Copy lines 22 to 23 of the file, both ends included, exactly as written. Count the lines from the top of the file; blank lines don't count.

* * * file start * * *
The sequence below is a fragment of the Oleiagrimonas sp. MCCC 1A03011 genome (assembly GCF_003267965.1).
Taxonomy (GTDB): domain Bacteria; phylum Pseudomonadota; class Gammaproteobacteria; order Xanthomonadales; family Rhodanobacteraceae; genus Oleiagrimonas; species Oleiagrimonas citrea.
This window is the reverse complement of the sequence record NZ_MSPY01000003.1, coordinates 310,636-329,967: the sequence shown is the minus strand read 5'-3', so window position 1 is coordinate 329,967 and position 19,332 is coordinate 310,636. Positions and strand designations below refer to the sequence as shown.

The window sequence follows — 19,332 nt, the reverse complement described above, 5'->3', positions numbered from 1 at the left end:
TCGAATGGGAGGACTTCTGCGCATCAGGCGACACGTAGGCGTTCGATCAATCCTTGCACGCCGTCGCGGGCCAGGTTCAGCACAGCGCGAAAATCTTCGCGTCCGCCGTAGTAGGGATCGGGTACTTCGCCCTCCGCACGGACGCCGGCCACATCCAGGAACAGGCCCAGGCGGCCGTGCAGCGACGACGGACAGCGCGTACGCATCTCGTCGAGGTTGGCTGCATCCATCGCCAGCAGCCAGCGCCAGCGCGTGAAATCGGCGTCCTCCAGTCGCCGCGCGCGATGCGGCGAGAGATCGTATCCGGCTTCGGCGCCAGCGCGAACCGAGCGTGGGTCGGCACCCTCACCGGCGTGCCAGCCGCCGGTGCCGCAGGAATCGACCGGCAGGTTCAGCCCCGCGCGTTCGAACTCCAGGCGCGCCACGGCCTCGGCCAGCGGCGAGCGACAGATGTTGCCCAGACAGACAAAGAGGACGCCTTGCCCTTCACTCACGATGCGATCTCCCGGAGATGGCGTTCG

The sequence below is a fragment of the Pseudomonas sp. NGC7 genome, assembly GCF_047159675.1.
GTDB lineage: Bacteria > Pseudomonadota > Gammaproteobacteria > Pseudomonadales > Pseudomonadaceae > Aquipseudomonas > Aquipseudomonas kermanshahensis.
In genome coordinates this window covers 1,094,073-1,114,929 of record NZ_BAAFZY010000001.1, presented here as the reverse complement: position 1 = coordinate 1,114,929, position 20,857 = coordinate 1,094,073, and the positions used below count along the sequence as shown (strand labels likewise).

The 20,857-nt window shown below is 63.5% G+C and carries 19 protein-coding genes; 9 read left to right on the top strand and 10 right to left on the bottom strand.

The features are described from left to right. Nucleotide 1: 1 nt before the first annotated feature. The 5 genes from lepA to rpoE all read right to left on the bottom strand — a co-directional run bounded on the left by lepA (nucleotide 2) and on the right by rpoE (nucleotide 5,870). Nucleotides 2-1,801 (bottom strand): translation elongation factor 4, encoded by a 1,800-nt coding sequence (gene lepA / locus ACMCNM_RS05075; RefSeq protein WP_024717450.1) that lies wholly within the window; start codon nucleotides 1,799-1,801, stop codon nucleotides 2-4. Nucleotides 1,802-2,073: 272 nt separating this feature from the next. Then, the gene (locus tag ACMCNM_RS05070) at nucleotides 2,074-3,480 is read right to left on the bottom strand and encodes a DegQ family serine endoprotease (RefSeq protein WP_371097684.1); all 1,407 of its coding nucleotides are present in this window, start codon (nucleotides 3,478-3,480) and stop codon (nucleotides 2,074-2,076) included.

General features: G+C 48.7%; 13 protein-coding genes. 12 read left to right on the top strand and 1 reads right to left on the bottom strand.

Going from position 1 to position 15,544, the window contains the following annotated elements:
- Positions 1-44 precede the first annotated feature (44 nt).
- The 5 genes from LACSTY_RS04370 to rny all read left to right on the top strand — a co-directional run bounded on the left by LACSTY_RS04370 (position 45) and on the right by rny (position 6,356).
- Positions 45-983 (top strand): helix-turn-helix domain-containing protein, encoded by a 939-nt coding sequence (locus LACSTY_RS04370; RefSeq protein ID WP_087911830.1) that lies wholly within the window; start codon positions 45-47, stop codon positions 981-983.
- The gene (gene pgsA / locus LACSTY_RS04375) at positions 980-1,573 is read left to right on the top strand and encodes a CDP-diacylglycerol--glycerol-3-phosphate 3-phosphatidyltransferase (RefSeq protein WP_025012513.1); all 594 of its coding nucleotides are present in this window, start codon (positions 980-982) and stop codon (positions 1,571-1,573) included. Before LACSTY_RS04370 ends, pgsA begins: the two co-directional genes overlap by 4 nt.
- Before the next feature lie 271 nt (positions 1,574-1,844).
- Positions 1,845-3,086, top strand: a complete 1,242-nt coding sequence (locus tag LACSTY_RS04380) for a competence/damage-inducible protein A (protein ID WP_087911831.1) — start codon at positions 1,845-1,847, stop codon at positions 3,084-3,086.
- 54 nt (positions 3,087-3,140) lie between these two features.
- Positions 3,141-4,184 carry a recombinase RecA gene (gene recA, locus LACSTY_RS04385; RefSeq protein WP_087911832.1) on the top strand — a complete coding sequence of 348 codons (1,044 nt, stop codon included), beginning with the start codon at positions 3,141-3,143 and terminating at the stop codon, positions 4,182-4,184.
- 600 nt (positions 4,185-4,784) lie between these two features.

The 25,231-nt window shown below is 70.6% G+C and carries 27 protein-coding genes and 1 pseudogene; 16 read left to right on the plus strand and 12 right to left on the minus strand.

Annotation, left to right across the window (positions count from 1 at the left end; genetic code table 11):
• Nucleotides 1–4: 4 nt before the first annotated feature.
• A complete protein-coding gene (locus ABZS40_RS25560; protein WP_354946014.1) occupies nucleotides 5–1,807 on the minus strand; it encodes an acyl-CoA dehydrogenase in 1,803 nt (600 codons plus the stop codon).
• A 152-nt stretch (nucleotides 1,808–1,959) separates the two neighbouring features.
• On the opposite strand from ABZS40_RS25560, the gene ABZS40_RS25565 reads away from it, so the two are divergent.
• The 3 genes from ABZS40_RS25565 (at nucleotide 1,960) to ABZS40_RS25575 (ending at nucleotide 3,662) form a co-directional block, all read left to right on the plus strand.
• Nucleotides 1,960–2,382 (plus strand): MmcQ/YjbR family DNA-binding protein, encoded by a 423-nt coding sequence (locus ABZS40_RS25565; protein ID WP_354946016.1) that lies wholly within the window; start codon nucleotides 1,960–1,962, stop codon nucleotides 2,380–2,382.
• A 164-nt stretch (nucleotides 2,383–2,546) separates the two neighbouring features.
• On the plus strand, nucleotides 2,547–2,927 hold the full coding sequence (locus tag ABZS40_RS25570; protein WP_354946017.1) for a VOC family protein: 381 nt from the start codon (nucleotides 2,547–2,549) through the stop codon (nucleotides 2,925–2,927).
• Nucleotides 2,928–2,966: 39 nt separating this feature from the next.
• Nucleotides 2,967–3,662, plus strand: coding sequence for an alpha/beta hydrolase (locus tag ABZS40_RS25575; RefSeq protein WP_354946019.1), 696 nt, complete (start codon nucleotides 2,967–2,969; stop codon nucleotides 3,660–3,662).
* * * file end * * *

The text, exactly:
The 25,231-nt window shown below is 70.6% G+C and carries 27 protein-coding genes and 1 pseudogene; 16 read left to right on the plus strand and 12 right to left on the minus strand.

Annotation, left to right across the window (positions count from 1 at the left end; genetic code table 11):